• I think its pretty much agreed that Echo Street was a bit of a mistep for the band.  It seems like they've gotten the message.  Mystoria finds the band returning to their space rock Pink Floyd meets Black Sabbath meets XTC sound.  The band is a quirky bunch - you will find the songs are filled with hooks and heavy riffs that will stick with you but also there is always a bit of a cosmic vibe."Following the release of Amplifier's sprawling grand opus, The Octopus, in 2011, the band have most definitely had their ups and downs. After the departure of long-time bassist Neil Mahony, the band were forced to regroup and rethink their approach: the lengthy process of writing and recording The Octopus had been a trying experience for all the praise the record subsequently received. Looking backwards to look forwards, Sel Balamir and his band re-visited previously demoed material and used it as the basis for the subsequent Echo Street, a more streamlined and concise record that reassured everyone, not least the band themselves, that their quest for sonic adventure remained undimmed in the face of all that life had chosen to throw at them.It's immediately apparent that Mystoria is a very different album to Echo Street in terms of sound, although in terms of ethos the two albums are probably closer related than any of the other records Amplifier have made. Mystoria eschews the gentler, more stripped-back feel of Echo Street and glories in its chunky twin-guitar riffing and thunderous rhythm section, much as the band did when they put together Insider and The Octopus. At the same time, the tendency of the band to indulge themselves in sprawling psychedelic space rock jams has been reined in. Mystoria is subject to the same intense focus on trimming the fat that Echo Street was subject to - indeed, the band have emphasised that they spent some time honing the songs and finalising their arrangements before they started recording, something they haven't tried before. On the basis of Mystoria, this approach certainly seems to suit them.This new sense of focus, allied to their delight in generating planet-sized riffs, is immediately apparent in the one-two punch of the opening tracks, 'Magic Carpet' and 'Black Rainbow'. The opener is a delightfully psychedelic instrumental built around a sturdy riff that might have lasted eight or nine minutes on previous albums. Here it arrives, says what it needs to say and is done in under four minutes, without sacrificing its loose, jammed-out feel. 'Black Rainbow' makes for a striking contrast, a gargantuan doomy riff powering along a muscular rocker that possesses energy to spare. "And I’m going to sing my song", bellows Balamir, "Been stuck in a throat far too long / And I’m going to get me gone / Going to get me some!" As the song crunches to a halt, Balamir opines "Well, we did it again", as if anyone was in any doubt by this point. And so the scene is set for a really crowd-pleasing album, one that will delight existing fans and appeal to those new to Amplifier's swirling psych-influenced rock.The album has been described as a "party record", with Balamir stating that "It’s a summer time rock record to hopefully make people feel good when they listen to it. That’s the only intent.” In many respects that is absolutely the case. Jammed full of catchy hooks, sing-along choruses and Balamir's trademark guitar, this is an album that impresses immediately, sticks in your mind like velcro, yet has the variety and substance to withstand repeated plays without losing its appeal. Some of the songs here are so quintessentially Amplfier that they might as well have the word 'Amplifier' written through them like a stick of rock: the two openers, the playfully off-kilter 'Bride' and 'Named After Rocky' (which contains a really crowd-pleasing moment as a clearly gimlet-eyed Balamir breaks the fourth wall to tell the listener "Dance toe to toe with the devil /And I’m gonna do you proud / I’m gonna make you proud!") are all good examples of this.However, it wouldn't be an Amplifier album if Sel and company didn't have something new and unexpected to present: here, the unexpected is provided by a surprising voyage into ska with 'Cat's Cradle' and the baleful, shoegazey 'Open Up'. The former comes across like Kula Shaker re-imagining something from the Madness back catalogue, the unmistakeable skanking ska rhythm underpinned by a wonderful turn by the rhythm section of Alex Redhead (bass) and Matt Brobin (drums), paired with a playful lyric that indulges in some social commentary ("Well, the world is like a cat's cradle / Too much tension in a cat's cradle") and a wry vocal turn from Balamir. 'Open Up', on the other hand, is the song most removed from the sunny, somewhat carefree feel of a lot of the other songs, coming across like 90s indie darlings Lush at their most metallic, a fuzzy wall of sound framed by reverb-laden icy sheets of guitar and a pleading lyric as Balamir asks a lover "Well, are you looking for a man / To try to solve / Well to open up / Won’t you open up?"he somewhat nightmarish 'OMG' continues this darker thread, a juddering riff and bleak lyric ("Did you look 'em in the eye / As life was choking you / Choking you...") meaning that these two tracks dunk the previously sun-kissed listener in freezing water, enabling them to return refreshed yet unsettled to the remainder of the album, which picks up the more carefree feel established by the earlier tracks. 'The Meaning Of If' may have a somewhat fatalistic lyric ("Well, any simple man can see / That there ain't no cure to the meaning of if / 'Least no meaning I can see") but the swirling guitar that runs through the track is pinned to the wall - as is the listener - by a titanic Sabbath-style riff that intimates that if Balamir believes that the world is going to hell in a hand-basket, he'll be going out with a smile on his face, dancing like no-one's watching.The album closes with a pair of tracks that are clearly closely interrelated, as the mellow 'Crystal Mountain', with its strong 60s psychedelic pastoral feel and suitably surreal love ballad lyric gives way to a building tension that resolves itself into the wonderfully typical fuzzed guitars and lumbering riff of 'Crystal Anthem', that manages to pack in a truly jaw-dropping storm of squalling guitar before collapsing, exhausted, into a heap. The chorus of 'Crystal Anthem' seems to define both Balamir's world view and the band's approach to Mystoria as a whole, as Balamir sings "And I just want to say / That life is a kind of game / We’ve all been born to play." As with all the best games, life may be sometimes difficult: the path to victory designed by sadists and the pieces easy to lose, but ultimately games are designed to be fun. And the new-look Amplifier, not least Balamir himself, would appear to be playing this game to win.Mystoria is a resounding triumph for Amplifier. Whilst Echo Street was full of great songs and superb performances, its comparatively sedate feel did sometimes leave one wondering if the freewheeling sense of adventure that so typified the band had been tempered permanently by the problems and setbacks that they'd had to deal with. Mystoria is both a sure-footed restatement of Amplifier's intent and evidence that, like all the most positive survivors, the band have learnt a lot from the bumps in the road. The band that recorded The Octopus are back, older, bolder, wiser, and with a fire in their eyes and in their bellies. Long may it be so." - Echoes And Dust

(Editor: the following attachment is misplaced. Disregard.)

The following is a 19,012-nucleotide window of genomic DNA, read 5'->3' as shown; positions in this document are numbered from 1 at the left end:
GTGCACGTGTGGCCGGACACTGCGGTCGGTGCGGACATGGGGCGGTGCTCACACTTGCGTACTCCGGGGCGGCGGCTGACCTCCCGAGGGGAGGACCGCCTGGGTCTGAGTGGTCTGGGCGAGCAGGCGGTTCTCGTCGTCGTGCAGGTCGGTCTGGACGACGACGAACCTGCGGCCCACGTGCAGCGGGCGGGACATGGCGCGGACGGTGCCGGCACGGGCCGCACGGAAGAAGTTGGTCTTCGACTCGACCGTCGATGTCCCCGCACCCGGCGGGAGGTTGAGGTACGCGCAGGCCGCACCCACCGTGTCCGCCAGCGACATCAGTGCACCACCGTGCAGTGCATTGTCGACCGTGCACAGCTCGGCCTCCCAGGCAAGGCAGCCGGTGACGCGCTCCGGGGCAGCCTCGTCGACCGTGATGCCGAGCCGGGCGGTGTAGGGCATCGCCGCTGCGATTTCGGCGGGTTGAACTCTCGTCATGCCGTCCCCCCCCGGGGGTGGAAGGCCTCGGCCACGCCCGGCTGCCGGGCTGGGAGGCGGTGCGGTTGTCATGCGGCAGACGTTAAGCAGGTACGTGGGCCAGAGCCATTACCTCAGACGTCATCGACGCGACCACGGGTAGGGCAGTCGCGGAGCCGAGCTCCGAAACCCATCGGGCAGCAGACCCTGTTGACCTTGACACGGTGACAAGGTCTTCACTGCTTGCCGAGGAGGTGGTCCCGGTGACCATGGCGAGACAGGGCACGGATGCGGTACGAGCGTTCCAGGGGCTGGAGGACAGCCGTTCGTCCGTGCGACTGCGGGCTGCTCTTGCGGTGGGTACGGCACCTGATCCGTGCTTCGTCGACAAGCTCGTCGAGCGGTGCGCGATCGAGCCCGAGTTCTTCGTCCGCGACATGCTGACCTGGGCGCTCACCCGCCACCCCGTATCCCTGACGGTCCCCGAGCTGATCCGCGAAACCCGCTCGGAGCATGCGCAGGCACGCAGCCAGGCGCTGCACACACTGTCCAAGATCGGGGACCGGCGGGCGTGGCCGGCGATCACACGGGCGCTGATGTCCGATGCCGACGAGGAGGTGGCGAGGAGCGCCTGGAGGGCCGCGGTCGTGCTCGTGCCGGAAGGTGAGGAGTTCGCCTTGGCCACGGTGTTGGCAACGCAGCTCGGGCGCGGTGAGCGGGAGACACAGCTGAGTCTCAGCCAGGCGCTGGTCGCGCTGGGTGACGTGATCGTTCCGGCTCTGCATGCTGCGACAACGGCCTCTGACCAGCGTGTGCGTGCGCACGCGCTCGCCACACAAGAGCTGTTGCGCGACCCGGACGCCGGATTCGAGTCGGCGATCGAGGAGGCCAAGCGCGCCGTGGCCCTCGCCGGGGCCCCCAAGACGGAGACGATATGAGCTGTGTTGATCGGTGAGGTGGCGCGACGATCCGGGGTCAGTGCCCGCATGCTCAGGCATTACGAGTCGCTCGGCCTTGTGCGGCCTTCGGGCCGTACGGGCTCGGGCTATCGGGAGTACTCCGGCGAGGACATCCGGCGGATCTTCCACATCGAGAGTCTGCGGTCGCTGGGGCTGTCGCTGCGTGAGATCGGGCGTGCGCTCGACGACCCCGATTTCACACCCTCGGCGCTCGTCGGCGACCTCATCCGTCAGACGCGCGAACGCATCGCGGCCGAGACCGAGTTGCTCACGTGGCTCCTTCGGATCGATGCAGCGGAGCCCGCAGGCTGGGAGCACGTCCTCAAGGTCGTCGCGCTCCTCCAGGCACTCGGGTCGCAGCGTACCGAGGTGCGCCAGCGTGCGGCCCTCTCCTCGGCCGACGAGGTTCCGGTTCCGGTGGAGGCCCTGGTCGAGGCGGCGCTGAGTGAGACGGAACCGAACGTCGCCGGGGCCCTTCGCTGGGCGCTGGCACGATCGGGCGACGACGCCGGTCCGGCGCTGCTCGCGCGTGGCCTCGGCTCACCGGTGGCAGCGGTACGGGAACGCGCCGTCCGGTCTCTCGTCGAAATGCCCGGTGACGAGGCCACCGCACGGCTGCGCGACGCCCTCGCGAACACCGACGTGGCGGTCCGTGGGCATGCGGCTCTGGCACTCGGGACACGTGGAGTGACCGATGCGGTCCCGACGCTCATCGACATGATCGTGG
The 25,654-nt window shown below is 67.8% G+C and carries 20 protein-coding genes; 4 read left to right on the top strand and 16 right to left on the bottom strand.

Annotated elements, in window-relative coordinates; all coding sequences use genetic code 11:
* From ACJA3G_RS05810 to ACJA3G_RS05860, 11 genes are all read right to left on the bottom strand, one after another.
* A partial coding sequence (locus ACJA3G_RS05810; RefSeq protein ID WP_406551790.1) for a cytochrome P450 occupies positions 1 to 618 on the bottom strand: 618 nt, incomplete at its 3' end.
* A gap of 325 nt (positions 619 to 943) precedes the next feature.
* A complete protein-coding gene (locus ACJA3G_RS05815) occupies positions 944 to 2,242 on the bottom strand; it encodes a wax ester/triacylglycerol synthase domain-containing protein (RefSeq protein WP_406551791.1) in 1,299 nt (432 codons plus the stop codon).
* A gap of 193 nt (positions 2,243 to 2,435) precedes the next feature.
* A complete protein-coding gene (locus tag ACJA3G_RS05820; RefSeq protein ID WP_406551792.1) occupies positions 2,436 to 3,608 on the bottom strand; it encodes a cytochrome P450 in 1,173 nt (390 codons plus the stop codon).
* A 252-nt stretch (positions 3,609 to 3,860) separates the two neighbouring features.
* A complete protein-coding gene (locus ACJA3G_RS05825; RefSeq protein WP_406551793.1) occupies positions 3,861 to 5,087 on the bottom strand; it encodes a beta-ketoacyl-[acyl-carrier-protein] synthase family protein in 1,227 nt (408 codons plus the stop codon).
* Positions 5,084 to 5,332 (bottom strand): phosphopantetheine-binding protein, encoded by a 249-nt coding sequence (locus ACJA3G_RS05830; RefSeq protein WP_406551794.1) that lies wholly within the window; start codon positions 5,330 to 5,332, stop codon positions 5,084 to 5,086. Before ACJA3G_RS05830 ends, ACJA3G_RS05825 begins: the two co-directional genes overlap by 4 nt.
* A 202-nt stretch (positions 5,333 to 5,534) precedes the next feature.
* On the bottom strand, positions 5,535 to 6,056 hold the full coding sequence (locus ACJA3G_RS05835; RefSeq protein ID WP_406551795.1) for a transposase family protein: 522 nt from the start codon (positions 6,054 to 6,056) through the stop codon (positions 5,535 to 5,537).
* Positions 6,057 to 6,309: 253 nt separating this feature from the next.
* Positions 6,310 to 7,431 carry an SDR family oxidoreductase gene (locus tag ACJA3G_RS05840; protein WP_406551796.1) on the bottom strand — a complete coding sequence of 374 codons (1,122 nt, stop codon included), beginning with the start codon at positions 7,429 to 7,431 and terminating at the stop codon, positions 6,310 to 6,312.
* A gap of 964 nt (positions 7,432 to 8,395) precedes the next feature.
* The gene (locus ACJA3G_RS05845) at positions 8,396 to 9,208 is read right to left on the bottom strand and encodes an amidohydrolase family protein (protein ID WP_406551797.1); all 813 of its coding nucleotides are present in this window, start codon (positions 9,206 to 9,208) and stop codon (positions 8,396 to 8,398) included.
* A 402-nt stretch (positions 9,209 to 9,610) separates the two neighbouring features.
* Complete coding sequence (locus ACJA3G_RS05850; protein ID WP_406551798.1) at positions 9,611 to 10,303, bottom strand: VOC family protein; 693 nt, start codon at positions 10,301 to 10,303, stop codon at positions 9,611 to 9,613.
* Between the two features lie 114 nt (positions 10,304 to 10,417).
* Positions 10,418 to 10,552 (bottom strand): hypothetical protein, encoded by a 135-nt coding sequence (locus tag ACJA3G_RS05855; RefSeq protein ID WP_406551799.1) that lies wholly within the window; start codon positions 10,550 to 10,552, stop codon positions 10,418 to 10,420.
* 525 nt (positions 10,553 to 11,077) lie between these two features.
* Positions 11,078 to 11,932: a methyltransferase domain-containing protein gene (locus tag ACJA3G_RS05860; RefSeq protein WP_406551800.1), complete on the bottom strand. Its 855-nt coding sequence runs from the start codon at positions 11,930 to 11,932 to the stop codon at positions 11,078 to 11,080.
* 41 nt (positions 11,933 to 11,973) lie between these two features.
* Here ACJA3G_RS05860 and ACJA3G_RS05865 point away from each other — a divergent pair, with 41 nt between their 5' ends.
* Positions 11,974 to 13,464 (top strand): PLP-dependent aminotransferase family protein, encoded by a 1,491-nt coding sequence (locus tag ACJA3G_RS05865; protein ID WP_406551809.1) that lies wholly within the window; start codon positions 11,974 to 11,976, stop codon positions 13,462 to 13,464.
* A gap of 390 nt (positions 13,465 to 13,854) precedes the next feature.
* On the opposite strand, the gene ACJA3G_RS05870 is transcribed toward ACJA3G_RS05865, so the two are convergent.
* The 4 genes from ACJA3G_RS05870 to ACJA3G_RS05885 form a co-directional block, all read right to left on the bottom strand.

$12.00